A Meta-Analysis of School-Based Interventions Aimed to Prevent or Reduce Violence in Teen Dating Relationships
 
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Review of Education Research
February 18, 2016

Lisa De La Rue, University of Illinois, Urbana-Champaign
Joshua R. Polanin, Development Services Group
Dorothy L. Espelage, University of Illinois, Urbana-Champaign
Therese D. Pigott, Loyola University Chicago

Abstract

The incidence of violence in dating relationships has a significant impact on young people, including decreased mental and physical health. This review is the first to provide a quantitative synthesis of empirical evaluations of school-based programs implemented in middle and high schools that sought to prevent or reduce incidents of dating violence. After a systematic search and screening procedure, a meta-analysis of 23 studies was used to examine the effects of school-based programs. Results indicated school-based programs influence dating violence knowledge (g = 0 2. , 2 95% confidence interval [0.05, 0.39]) and attitudes (g = 0 1. , 4 95% confidence interval [0.10, 0.19]); however, to date, the results for dating violence perpetration and victimization indicate programs are not affecting these behaviors to a significant extent. The results of this review are encouraging, but they also highlight the need for modifications to dating violence prevention programs including the incorporation of skill-building components and a need to address the role of bystanders.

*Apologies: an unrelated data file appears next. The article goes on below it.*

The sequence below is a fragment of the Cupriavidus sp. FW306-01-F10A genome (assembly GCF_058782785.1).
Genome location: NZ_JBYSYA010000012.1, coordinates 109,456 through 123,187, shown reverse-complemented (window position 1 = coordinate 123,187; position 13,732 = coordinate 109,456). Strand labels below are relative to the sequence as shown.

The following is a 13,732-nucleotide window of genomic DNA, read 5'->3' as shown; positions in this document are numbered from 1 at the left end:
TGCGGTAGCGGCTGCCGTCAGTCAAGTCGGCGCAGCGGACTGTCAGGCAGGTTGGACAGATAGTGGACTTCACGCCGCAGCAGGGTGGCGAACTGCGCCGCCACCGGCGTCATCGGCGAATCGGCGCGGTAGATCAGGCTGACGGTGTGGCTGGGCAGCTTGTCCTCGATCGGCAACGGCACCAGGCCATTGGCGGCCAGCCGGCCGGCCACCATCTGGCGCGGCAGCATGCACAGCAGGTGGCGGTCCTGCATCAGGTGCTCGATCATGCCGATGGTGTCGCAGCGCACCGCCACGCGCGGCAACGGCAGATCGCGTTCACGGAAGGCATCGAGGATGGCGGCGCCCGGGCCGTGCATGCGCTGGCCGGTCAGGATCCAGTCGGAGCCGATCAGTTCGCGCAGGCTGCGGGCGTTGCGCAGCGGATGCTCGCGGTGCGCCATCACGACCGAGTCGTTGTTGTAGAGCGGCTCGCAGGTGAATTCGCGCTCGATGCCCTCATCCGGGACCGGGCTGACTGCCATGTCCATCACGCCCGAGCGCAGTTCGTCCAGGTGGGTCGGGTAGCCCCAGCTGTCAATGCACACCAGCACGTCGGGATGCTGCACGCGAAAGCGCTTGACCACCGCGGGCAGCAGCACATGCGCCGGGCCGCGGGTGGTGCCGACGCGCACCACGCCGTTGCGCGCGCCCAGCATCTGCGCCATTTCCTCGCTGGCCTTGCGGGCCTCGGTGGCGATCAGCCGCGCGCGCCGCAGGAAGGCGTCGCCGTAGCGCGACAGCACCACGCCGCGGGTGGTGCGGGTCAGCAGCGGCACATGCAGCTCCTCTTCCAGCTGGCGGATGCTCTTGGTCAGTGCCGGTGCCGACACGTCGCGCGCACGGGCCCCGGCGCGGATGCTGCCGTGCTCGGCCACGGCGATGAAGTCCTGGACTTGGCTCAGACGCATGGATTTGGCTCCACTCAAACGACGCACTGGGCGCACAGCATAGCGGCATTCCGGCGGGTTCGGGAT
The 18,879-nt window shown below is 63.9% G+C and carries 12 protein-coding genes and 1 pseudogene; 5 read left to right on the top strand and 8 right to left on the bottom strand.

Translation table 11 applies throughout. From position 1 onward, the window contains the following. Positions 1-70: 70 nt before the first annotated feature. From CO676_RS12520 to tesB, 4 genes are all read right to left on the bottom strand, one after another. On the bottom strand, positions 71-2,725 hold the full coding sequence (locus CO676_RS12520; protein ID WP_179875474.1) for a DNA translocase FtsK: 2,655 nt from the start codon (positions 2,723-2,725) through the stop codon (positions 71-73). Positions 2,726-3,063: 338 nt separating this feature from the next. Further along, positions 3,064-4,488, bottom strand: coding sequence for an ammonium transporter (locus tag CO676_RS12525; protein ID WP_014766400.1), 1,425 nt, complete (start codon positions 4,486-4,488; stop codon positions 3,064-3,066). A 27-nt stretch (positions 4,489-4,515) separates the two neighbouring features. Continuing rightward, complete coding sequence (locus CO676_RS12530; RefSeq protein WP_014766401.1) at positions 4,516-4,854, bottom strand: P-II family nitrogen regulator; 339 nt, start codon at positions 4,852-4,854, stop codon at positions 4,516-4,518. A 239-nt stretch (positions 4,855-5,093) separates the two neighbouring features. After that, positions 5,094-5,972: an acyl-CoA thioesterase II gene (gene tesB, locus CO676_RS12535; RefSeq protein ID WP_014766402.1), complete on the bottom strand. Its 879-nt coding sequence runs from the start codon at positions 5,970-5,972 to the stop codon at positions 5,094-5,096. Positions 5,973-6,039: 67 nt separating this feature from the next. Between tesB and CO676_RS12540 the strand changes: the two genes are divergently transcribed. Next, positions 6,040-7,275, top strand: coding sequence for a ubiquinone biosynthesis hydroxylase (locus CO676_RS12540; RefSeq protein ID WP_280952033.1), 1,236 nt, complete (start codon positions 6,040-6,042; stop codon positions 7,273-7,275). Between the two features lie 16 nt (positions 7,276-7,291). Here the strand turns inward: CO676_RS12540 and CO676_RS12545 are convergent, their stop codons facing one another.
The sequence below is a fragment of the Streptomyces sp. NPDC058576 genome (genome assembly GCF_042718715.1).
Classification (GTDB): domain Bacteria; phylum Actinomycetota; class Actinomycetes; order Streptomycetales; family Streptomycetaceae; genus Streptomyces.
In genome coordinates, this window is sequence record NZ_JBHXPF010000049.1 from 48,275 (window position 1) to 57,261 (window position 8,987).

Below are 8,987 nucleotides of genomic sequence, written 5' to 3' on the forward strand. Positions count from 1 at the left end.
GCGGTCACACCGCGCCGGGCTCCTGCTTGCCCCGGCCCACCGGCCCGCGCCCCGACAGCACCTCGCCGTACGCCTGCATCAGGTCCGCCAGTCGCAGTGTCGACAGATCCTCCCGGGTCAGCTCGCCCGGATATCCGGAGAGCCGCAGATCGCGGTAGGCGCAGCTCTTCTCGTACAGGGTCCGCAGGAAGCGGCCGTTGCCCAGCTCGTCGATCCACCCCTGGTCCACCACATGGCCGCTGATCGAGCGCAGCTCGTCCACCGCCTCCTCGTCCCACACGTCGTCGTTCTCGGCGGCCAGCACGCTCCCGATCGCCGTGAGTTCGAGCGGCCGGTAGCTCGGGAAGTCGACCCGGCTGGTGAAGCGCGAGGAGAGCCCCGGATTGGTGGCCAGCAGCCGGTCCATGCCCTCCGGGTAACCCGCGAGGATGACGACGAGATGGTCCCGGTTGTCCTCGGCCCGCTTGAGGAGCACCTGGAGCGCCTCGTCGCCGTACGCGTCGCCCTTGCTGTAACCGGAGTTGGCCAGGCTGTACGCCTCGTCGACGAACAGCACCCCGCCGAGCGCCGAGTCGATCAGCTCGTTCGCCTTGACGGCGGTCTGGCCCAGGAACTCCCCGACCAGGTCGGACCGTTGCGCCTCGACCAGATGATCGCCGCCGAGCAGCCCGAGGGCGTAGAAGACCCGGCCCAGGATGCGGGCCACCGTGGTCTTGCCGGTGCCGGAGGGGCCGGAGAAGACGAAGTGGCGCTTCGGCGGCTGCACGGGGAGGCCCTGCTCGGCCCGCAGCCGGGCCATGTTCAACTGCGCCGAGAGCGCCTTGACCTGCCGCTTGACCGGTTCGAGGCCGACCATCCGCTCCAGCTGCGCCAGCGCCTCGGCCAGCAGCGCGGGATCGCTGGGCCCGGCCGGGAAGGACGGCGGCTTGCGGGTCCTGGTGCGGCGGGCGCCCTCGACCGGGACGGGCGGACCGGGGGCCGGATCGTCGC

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Study: School Programs Don't Prevent Teen Dating Violence
U.S. News & World Report, April 1, 2016
 
 
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